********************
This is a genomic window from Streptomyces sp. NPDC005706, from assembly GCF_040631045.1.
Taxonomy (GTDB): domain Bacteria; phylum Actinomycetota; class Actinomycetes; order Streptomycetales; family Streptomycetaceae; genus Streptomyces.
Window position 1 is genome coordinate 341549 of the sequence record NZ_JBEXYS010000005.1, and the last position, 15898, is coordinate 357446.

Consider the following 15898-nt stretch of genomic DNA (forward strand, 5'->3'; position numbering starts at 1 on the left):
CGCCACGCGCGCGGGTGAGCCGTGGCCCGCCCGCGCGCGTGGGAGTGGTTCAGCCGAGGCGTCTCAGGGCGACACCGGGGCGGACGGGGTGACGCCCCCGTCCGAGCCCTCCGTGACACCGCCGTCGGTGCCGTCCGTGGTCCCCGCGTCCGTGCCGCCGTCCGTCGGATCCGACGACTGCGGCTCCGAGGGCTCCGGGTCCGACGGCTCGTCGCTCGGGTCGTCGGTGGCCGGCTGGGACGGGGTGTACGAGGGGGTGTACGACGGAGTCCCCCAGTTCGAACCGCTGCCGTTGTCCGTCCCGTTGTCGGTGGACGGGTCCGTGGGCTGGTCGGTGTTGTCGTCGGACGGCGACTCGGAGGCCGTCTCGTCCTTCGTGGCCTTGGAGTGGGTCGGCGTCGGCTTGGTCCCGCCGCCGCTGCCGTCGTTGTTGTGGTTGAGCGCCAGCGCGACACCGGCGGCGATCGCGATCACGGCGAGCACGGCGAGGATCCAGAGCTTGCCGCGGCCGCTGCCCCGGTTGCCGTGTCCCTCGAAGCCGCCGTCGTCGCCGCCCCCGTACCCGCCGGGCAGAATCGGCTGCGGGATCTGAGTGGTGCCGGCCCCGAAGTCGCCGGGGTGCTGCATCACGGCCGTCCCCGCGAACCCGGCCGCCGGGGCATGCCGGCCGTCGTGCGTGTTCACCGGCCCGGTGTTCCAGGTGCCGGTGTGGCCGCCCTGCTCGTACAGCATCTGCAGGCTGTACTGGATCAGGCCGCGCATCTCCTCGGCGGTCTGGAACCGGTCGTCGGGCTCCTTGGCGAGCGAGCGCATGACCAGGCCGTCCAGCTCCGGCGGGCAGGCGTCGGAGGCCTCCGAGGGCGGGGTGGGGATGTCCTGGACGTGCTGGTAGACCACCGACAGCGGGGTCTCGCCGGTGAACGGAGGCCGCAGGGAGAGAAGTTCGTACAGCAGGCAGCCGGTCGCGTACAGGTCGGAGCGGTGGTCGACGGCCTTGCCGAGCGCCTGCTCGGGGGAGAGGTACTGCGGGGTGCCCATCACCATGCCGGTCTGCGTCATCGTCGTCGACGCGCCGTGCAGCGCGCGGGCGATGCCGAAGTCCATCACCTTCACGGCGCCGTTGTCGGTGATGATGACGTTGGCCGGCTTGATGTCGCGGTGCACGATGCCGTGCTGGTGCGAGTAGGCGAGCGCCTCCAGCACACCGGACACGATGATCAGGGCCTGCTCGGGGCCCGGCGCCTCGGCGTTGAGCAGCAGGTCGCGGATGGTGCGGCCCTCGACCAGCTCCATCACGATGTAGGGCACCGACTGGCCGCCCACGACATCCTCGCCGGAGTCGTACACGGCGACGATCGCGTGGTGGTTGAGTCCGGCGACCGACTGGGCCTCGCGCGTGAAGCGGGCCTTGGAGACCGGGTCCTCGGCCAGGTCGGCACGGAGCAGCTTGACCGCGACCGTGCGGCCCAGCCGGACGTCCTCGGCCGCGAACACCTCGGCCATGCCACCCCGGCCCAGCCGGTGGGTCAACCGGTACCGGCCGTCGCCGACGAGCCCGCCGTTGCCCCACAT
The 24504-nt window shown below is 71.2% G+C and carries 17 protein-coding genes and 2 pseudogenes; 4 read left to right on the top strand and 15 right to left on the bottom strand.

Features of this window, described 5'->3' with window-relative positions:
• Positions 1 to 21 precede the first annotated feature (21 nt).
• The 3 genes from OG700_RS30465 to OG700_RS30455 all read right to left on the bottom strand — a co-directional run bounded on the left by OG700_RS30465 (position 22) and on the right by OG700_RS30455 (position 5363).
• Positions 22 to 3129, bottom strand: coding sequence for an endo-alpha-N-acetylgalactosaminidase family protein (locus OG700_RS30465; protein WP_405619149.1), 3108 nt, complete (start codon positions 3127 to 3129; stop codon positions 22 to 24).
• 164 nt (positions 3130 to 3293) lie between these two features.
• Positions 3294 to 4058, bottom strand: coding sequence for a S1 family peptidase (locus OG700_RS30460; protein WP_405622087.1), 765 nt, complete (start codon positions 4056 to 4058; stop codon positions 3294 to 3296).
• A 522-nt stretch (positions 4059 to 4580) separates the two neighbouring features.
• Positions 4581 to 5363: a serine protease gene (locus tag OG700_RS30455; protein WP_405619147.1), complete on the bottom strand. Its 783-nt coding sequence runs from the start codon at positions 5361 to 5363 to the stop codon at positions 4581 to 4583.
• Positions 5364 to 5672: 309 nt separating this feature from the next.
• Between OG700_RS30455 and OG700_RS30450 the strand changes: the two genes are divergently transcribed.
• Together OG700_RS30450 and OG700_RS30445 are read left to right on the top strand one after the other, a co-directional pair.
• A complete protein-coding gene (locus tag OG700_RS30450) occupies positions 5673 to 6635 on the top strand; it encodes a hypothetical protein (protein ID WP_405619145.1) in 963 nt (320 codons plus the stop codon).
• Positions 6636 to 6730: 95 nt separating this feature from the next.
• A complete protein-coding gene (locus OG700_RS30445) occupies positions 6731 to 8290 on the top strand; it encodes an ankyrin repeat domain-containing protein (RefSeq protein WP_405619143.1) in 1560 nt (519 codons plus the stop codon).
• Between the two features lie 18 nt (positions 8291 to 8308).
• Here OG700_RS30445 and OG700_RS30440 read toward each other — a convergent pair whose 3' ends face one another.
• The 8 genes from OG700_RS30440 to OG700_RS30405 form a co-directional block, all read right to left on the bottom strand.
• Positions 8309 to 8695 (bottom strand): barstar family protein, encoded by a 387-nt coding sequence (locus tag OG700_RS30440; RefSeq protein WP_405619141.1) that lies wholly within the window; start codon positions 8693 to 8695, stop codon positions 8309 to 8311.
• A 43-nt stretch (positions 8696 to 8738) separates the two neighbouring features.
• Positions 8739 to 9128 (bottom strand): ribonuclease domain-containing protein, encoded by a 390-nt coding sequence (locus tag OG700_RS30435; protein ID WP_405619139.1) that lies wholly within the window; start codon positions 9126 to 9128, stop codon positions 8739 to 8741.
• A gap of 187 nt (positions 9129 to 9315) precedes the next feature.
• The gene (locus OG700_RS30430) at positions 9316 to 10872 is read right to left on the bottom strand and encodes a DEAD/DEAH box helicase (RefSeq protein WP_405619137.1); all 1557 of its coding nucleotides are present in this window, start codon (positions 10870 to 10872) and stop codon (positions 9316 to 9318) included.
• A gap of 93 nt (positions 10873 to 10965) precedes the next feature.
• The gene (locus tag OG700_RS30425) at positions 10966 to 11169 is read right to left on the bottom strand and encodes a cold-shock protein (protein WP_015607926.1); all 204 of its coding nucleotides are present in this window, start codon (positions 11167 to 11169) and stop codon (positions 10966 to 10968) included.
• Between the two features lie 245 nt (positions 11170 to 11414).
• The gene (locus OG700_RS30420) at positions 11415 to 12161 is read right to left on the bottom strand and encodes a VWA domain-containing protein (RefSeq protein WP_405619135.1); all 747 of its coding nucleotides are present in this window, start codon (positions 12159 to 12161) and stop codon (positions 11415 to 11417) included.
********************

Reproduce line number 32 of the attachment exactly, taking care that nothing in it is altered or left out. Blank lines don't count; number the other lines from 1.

• The gene (locus OG700_RS30420) at positions 11415 to 12161 is read right to left on the bottom strand and encodes a VWA domain-containing protein (RefSeq protein WP_405619135.1); all 747 of its coding nucleotides are present in this window, start codon (positions 12159 to 12161) and stop codon (positions 11415 to 11417) included.